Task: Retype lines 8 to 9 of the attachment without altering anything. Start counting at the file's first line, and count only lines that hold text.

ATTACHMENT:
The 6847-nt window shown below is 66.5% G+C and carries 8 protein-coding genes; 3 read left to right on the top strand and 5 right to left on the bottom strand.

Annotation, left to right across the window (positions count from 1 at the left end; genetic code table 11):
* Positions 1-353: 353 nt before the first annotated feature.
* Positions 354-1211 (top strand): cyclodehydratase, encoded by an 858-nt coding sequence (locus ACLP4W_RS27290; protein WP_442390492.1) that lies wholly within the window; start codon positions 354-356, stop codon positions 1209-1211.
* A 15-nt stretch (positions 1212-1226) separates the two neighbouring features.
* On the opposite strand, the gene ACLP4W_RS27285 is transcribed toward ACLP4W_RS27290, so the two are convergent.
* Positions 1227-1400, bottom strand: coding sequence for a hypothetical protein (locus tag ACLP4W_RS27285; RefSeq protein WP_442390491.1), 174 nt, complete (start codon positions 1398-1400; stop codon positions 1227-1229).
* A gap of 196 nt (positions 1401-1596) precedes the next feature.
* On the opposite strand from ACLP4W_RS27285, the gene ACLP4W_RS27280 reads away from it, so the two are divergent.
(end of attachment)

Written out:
* A gap of 196 nt (positions 1401-1596) precedes the next feature.
* On the opposite strand from ACLP4W_RS27285, the gene ACLP4W_RS27280 reads away from it, so the two are divergent.